Generally, if the responding party objects to a discovery request, the party moving to compel bears the burden of demonstrating why the objections are not justified. E.g., Grabek v. Dickinson, No. CIV S-10-2892 GGH P, 2012 WL 113799, at *1 (E.D. Cal. Jan. 13, 2012); Womack v. Virga, No. CIV S-11-1030 MCE EFB P, 2011 WL 6703958, at *3 (E.D. Cal. Dec. 21, 2011); Mitchell v. Felker, No. CV 08-119RAJ, 2010 WL 3835765, at *2 (E.D. Cal. Sep. 29, 2010); Ellis v. Cambra, No. 1:02-cv-05646-AWISMS PC, 2008 WL 860523, at *4 (E.D. Cal. Mar. 27, 2008). This requires the moving party to inform the Court which discovery requests are the subject of the motion to compel, and, for each disputed response, why the information sought is relevant and why the responding party's objections are not meritorious. Grabek, 2012 WL 113799, at *1; Womack, 2011 WL 6703958, at *3; Mitchell, 2010 WL 3835765, at *2; Ellis, 2008 WL 860523, at *4.
Nonetheless, the Court is vested with broad discretion to manage discovery, Hunt v. County of Orange, 672 F.3d 606, 616 (9th Cir. 2012); Surfvivor Media, Inc. v. Survivor Productions, 406 F.3d 625, 635 (9th Cir. 2005); Hallett v. Morgan, 296 F.3d 732, 751 (9th Cir. 2002), and where the discovery request seeks information which, based on the record, is clearly within the scope of discovery and the objection lacks merit, the Court may elect to exercise its discretion to reach the merits of the dispute, the moving party's initial burden notwithstanding. E.g., Marti v. Baires, No. 1:08-cv-00653-AWI-SKO PC, 2012 WL 2029720, at *3 (E.D. Cal. Jun. 5, 2012); Williams v. Adams, No. 1:05-cv-00124-AWI-SMS PC, 2009 WL 1220311, at *1 (E.D. Cal. May 4, 2009).
Courts in the Eastern District of California have required that at a minimum "[t]he moving party plaintiff has the burden of informing the court (1) which discovery requests are the subject of his motion to compel, (2) which of the defendant's responses are disputed, (3) why he believes the defendant's responses are deficient, (4) why the defendant's objections are not justified, and (5) why the information he seeks through discovery is relevant to the prosecution of this action." Walker v. Karelas, 2009 WL 3075575, *1 (E.D. Cal. September 21, 2009). The court must limit discovery if the burden of the proposed discovery outweighs its likely benefit. Fed. R. Civ. P. 26(b)(2) (C)(iii). "In each instance [of discovery], the determination whether . . . information is discoverable because it is relevant to the claims or defenses depends on the circumstances of the pending action." Fed. R. Civ. P. 26 Advisory Committee's Note (2000 Amendment) (Gap Report) (Subdivision (b)(1).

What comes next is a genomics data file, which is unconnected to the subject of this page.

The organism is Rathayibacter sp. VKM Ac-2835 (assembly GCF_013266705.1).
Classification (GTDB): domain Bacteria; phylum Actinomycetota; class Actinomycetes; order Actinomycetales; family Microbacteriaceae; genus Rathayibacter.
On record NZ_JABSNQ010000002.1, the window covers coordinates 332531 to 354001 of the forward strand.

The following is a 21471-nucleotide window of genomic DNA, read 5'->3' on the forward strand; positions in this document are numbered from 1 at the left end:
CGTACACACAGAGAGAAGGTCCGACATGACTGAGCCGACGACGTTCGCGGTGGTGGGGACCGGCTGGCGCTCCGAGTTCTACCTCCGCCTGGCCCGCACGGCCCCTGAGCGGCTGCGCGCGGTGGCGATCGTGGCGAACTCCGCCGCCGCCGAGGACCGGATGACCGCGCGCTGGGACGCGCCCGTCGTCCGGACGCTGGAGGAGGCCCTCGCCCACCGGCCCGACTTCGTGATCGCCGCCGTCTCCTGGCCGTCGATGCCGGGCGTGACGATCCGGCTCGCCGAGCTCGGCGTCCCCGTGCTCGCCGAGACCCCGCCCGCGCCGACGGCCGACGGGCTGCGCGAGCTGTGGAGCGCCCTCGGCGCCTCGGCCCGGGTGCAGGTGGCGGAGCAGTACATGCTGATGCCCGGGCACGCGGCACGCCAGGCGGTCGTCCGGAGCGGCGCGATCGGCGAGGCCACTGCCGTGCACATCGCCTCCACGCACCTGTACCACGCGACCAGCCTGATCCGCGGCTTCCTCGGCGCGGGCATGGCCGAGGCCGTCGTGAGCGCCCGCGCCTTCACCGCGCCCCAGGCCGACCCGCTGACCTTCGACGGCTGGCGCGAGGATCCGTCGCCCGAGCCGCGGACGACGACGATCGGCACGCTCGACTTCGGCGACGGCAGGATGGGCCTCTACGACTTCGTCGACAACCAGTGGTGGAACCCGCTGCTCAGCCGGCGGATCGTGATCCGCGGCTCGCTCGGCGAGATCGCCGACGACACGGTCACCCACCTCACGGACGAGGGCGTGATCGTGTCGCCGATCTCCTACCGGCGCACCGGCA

B. Motion to Compel Production of Documents
A party may serve on any other party a request within the scope of Rule 26(b) to produce and permit the requesting party or its representative to inspect, copy, test, or sample items in the responding party's possession, custody or control: any designated documents or tangible things. Fed. R. Civ. P. 34(a)(1). "Property is deemed within a party's 'possession, custody, or control' if the party has actual possession, custody, or control thereof or the legal right to obtain the property on demand." Allen v. Woodford, No. CV-F-05-1104 OWW LJO, 2007 WL 309945, *2 (E.D. Cal. Jan. 30, 2007), citing In re Bankers Trust Co., 61 F.3d 465, 469 (6th Cir. 1995); accord Bovarie v. ...